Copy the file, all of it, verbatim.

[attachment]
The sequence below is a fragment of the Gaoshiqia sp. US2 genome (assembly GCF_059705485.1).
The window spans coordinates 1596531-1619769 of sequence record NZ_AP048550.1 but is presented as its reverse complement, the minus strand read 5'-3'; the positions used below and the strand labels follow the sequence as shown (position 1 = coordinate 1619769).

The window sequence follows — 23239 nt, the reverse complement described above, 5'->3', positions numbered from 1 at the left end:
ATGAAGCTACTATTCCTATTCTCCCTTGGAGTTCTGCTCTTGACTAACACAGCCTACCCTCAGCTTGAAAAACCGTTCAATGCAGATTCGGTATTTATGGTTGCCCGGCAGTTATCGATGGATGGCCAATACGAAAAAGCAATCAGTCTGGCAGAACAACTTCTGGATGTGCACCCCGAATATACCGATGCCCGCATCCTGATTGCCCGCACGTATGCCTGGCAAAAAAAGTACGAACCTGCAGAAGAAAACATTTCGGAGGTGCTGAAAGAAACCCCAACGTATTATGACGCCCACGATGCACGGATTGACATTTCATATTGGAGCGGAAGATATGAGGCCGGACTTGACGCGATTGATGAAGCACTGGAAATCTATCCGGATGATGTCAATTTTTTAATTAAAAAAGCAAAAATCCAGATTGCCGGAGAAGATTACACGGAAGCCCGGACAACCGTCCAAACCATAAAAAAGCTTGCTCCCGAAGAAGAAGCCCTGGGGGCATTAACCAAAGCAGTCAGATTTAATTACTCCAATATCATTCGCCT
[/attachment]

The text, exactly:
The sequence below is a fragment of the Gaoshiqia sp. US2 genome (assembly GCF_059705485.1).
The window spans coordinates 1596531-1619769 of sequence record NZ_AP048550.1 but is presented as its reverse complement, the minus strand read 5'-3'; the positions used below and the strand labels follow the sequence as shown (position 1 = coordinate 1619769).

The window sequence follows — 23239 nt, the reverse complement described above, 5'->3', positions numbered from 1 at the left end:
ATGAAGCTACTATTCCTATTCTCCCTTGGAGTTCTGCTCTTGACTAACACAGCCTACCCTCAGCTTGAAAAACCGTTCAATGCAGATTCGGTATTTATGGTTGCCCGGCAGTTATCGATGGATGGCCAATACGAAAAAGCAATCAGTCTGGCAGAACAACTTCTGGATGTGCACCCCGAATATACCGATGCCCGCATCCTGATTGCCCGCACGTATGCCTGGCAAAAAAAGTACGAACCTGCAGAAGAAAACATTTCGGAGGTGCTGAAAGAAACCCCAACGTATTATGACGCCCACGATGCACGGATTGACATTTCATATTGGAGCGGAAGATATGAGGCCGGACTTGACGCGATTGATGAAGCACTGGAAATCTATCCGGATGATGTCAATTTTTTAATTAAAAAAGCAAAAATCCAGATTGCCGGAGAAGATTACACGGAAGCCCGGACAACCGTCCAAACCATAAAAAAGCTTGCTCCCGAAGAAGAAGCCCTGGGGGCATTAACCAAAGCAGTCAGATTTAATTACTCCAATATCATTCGCCT